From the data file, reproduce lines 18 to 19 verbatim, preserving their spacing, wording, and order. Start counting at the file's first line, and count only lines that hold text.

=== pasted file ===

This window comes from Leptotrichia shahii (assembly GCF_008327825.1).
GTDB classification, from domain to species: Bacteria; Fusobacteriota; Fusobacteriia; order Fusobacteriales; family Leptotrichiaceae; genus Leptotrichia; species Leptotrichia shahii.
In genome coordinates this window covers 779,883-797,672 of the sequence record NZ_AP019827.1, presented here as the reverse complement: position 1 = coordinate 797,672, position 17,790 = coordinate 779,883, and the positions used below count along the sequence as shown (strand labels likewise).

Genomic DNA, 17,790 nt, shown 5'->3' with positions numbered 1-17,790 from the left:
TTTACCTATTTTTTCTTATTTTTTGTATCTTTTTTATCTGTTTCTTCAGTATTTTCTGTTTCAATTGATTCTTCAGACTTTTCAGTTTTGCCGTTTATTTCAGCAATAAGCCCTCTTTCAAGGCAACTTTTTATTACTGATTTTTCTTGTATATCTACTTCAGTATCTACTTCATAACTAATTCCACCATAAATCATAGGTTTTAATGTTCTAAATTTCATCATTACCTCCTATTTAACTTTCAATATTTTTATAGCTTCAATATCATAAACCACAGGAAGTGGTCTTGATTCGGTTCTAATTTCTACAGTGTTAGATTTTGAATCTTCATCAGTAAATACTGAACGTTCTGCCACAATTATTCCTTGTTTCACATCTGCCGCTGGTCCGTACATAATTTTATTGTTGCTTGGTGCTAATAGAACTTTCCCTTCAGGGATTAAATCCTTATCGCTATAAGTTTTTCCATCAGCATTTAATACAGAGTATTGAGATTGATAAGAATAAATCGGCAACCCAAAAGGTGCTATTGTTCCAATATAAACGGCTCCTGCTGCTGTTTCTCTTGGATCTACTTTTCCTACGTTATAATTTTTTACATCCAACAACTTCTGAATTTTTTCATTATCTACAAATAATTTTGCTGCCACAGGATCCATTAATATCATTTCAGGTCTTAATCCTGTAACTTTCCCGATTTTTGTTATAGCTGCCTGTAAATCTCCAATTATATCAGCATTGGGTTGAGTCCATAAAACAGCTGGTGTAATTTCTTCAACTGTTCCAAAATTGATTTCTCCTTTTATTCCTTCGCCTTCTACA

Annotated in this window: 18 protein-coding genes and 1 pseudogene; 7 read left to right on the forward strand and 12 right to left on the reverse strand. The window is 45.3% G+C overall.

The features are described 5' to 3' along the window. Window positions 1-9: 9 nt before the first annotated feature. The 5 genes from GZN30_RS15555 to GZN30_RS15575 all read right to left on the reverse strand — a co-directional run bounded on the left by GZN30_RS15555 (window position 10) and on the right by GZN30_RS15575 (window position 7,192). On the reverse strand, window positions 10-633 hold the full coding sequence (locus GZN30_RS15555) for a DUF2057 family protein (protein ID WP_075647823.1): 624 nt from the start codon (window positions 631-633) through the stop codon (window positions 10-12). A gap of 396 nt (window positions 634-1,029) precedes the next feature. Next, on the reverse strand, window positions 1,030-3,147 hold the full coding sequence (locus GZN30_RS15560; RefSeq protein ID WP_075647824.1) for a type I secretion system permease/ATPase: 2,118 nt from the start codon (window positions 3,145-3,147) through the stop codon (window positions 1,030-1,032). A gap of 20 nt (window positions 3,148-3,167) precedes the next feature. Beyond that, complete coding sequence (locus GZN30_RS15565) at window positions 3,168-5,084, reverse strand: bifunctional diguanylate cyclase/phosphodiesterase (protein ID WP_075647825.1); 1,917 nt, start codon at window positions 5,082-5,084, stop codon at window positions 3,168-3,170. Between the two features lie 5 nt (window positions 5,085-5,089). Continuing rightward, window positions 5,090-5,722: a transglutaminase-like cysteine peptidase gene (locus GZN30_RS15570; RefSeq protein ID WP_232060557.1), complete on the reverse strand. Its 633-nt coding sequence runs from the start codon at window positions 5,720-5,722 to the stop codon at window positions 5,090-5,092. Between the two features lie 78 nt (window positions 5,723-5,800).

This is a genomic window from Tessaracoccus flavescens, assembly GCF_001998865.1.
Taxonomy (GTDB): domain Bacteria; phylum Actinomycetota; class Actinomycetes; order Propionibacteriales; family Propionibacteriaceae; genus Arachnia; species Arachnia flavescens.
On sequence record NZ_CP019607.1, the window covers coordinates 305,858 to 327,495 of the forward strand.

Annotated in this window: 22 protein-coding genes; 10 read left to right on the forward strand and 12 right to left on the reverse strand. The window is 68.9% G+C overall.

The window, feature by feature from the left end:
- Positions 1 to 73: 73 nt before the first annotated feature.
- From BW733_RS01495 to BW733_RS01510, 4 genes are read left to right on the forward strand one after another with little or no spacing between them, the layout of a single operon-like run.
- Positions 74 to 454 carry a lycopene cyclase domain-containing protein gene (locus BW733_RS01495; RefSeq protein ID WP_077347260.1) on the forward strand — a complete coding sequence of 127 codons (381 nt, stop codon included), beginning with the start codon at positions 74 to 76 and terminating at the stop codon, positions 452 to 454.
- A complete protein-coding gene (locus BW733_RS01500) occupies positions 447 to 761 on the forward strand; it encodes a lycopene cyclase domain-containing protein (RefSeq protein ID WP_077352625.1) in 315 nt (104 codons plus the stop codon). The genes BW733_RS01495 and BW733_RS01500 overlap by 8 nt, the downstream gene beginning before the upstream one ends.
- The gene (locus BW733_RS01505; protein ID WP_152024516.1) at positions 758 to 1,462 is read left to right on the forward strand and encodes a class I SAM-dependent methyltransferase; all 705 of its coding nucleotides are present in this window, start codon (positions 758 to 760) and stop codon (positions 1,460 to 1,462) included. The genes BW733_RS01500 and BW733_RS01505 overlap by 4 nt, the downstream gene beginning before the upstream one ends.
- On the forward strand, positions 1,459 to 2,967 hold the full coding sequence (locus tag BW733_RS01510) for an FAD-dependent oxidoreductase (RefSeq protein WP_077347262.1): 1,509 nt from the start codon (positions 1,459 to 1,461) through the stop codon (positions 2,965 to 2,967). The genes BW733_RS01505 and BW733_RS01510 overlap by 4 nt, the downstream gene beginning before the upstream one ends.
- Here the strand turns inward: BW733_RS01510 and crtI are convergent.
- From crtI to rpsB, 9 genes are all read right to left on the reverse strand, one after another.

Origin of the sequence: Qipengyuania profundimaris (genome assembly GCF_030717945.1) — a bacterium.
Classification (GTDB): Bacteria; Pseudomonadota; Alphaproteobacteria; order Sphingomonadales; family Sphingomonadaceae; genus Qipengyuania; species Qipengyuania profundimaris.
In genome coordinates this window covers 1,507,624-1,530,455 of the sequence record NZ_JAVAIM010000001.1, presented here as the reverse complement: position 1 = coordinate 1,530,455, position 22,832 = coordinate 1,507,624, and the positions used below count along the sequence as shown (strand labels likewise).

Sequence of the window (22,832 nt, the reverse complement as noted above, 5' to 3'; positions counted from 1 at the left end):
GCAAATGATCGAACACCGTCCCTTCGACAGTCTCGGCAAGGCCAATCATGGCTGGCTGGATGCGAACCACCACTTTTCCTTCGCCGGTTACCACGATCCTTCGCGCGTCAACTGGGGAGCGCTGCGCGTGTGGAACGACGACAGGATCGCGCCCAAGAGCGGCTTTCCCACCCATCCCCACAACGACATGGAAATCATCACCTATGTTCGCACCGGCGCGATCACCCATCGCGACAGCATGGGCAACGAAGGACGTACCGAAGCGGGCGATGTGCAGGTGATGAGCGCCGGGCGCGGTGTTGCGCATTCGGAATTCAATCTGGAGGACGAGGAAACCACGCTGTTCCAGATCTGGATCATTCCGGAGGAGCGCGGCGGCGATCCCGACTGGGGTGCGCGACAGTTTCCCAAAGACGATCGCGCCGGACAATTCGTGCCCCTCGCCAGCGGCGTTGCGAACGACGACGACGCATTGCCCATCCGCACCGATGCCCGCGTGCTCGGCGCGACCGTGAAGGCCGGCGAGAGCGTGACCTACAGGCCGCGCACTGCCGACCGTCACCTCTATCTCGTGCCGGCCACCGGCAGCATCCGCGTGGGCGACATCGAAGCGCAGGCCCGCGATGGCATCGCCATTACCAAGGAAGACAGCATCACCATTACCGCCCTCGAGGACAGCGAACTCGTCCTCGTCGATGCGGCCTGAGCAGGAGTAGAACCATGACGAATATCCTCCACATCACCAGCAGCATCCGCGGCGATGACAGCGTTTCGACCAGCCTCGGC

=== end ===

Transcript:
- On the forward strand, positions 1,459 to 2,967 hold the full coding sequence (locus tag BW733_RS01510) for an FAD-dependent oxidoreductase (RefSeq protein WP_077347262.1): 1,509 nt from the start codon (positions 1,459 to 1,461) through the stop codon (positions 2,965 to 2,967). The genes BW733_RS01505 and BW733_RS01510 overlap by 4 nt, the downstream gene beginning before the upstream one ends.
- Here the strand turns inward: BW733_RS01510 and crtI are convergent.